Conrad Janis, Trombonist and ‘Mork & Mindy’ Actor, Dies at 94


Conrad Janis, the Dixieland trombonist and actor best known for playing the father of Pam Dawber’s character on the Robin Williams sitcom Mork & Mindy, has died. He was 94.

Janis died March 1 of organ failure at Cedars-Sinai Medical Center in Los Angeles, his business manager Dean Avedon told The Hollywood Reporter.

Though just a youngster, Janis already was a Broadway veteran when he appeared in the 20th Century Fox film noir The Brasher Doubloon (1947) opposite George Montgomery (then-husband of Dinah Shore) in the Philip Marlowe movie.

On Frasier, Janis portrayed a character named Albert who lives in the same condo building as Frasier Crane (Kelsey Grammer) and his dad (John Mahoney). He also was a KAOS agent on Get Smart and a space station resident on Quark (Buck Henry had a hand in both of those series).

Janis played trombone in several appearances on The Tonight Show and at Carnegie Hall, and he recorded several albums with his group, the Tailgate Five. He also performed with actor George Segal on banjo in the Beverly Hills Unlimited Jazz Band.

Janis had a recurring role as Mindy’s dad, Fred McConnell — the owner of a music store, in a nice touch — on all four seasons (1978-82) of ABC’s Mork & Mindy. The bald-headed actor often was on the receiving end of Mork’s (Williams) barbs.

He was born in Manhattan on Feb. 11, 1928. His mother, Harriet, was a writer who co-authored the 1950 book They All Played Ragtime, and his father, Sidney, was an art dealer who in 1967 donated his private collection of 103 works, then valued at $2 million and including a Picasso, to New York’s Museum of Modern Art.

Janis made his Broadway debut when he was 13 in Junior Miss and stuck with the comedy through its lengthy New York run and then on a tour until he was 16. “I wanted to get out of school all my life,” he told film historian Alan K. Rode in 2012. “I never went to high school. It worked out perfectly.”

He came to California to make his movie debut, starring as a 16-year-old who enters the U.S. Army in Snafu (1945).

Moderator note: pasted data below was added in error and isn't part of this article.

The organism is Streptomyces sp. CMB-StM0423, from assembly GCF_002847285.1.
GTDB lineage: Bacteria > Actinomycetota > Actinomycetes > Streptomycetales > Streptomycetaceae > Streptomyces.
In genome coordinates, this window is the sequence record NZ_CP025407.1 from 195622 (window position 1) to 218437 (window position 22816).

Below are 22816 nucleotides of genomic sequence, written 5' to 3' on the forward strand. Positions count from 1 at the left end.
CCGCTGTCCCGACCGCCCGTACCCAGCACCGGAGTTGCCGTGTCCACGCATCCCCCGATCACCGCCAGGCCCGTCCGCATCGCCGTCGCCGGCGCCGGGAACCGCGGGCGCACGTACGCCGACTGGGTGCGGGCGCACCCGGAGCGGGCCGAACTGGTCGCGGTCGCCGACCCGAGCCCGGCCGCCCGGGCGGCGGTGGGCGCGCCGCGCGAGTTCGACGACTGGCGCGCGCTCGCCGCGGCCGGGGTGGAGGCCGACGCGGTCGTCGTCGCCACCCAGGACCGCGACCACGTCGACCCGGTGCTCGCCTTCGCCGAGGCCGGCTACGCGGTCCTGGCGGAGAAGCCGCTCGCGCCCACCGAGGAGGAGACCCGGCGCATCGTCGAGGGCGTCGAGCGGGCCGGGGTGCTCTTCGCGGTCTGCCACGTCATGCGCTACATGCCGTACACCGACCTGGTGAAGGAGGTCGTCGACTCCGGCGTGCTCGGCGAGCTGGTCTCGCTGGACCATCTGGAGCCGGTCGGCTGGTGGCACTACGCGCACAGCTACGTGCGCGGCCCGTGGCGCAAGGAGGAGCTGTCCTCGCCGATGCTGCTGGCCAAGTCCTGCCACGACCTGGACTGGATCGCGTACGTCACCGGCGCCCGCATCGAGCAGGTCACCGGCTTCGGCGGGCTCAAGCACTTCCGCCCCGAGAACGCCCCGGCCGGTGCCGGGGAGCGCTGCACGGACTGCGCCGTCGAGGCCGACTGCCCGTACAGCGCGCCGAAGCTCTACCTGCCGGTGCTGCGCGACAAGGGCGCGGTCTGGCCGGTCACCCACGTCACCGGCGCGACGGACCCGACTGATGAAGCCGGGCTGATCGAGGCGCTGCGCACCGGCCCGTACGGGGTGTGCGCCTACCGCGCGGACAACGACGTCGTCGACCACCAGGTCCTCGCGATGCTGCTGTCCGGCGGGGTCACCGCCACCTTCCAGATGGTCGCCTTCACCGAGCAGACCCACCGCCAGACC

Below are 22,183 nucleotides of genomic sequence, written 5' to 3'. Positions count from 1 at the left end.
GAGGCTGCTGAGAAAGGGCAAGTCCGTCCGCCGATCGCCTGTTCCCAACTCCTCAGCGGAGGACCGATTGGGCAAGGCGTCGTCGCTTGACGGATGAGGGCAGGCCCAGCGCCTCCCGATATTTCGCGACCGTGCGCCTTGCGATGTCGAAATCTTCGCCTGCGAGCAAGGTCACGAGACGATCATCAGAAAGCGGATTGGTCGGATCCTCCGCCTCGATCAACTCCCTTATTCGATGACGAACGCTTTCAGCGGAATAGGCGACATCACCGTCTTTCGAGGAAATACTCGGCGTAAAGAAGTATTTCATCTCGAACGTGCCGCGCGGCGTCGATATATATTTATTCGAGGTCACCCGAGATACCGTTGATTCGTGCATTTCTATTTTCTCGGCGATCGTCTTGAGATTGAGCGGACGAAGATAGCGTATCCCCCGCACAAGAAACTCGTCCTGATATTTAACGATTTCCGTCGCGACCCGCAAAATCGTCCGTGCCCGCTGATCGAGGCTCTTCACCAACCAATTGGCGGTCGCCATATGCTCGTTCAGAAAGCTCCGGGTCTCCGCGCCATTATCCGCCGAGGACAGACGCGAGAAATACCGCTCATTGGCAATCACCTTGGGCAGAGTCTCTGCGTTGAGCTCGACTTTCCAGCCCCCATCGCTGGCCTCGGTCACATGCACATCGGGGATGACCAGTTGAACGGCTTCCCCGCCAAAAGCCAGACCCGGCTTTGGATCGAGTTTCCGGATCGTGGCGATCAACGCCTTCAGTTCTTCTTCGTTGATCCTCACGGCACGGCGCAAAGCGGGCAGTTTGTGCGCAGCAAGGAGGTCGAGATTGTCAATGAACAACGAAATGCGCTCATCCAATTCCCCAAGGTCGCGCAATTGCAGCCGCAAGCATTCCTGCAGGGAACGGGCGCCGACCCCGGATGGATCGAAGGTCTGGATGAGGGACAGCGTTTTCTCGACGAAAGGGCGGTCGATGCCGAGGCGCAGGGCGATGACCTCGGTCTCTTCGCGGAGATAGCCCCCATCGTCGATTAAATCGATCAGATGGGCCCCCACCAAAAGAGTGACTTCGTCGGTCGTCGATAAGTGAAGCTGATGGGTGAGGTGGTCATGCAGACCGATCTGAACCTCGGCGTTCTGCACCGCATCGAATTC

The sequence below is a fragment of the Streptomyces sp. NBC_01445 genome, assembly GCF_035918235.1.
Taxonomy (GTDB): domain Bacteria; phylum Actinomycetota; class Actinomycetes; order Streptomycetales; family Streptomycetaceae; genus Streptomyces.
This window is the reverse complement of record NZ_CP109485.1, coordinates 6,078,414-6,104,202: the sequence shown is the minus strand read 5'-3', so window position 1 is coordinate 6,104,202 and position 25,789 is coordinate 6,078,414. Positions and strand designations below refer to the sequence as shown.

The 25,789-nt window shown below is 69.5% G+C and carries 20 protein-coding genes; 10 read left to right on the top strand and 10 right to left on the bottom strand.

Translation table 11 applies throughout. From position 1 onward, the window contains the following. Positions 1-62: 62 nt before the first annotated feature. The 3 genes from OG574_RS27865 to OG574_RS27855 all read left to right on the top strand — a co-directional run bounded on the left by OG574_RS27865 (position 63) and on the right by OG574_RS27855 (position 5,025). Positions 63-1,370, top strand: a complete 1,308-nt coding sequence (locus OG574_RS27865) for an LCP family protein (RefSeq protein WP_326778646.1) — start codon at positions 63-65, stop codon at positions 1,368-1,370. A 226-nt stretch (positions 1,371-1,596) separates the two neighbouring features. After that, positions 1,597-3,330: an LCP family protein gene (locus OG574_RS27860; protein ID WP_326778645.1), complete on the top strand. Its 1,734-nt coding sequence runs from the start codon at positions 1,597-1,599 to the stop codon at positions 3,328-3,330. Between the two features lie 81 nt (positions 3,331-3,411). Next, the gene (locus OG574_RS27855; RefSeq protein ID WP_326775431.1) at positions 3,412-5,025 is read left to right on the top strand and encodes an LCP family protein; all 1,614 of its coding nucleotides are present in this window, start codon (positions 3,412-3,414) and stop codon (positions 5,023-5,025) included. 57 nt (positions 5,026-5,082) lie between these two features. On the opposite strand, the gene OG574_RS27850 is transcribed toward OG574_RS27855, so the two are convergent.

After co-starring with Jeanne Crain in Margie (1946), he landed a contract at Fox for $750 a week; most everyone got $75 a week to start, but he commanded the much higher salary because he had been on Broadway, he noted.

He then appeared in Warner Bros.’ That Hagen Girl (1947) in a much-derided drama that featured Ronald Reagan and Shirley Temple. (Spoiler alert: Those two presumably get married at the end of the movie.)

Fox didn’t give him much to do, and he was eventually replaced on the lot by Robert Wagner, he said. Janis then worked a great deal in television, appearing on such programs as Suspense, Starlight Theatre and Studio One in Hollywood.

“It was an exciting time because everything was live,” he said in 2015. “You had to memorize the entire show for the night of broadcast. We’d do one-hour shows six or seven nights a week, with very little time for rehearsal. If people forgot their lines or a prop gun didn’t fire, you just had to ad-lib your way out of it.”

He also kept busy on Broadway, appearing in The Brass Ring, Time Out for Ginger and Sunday in New York, among other productions.

Later, Janis showed up on The Untouchables and My Favorite Martian and in such films as Airport ’75 (1974), The Happy Hooker (1975), The Duchess and the Dirtwater Fox (1976),The Buddy Holly Story (1978), Oh, God! Book II (1980), Brewster’s Millions (1985), Sonny Boy (1989), Mr. Saturday Night (1992) and The Cable Guy (1996).

He also produced, directed and starred opposite Piper Laurie in Bad Blood (2012), written by his third wife, actress Maria Grimm.

Survivors include his children, Christopher and Carin, and two grandchildren.

In the late 1940s, Janis said he spent endless hours listening to famed trombonist Kid Ory and his New Orleans jazz band at the Beverly Cavern nightclub in L.A.

“In the course of going eight or nine months and listening to him every night, I inadvertently memorized every one of his solos,” he told Rode. “When I finally got hold of a trombone [some time later], I started playing and could play — very badly and stumbling — but I had it in my ear.”


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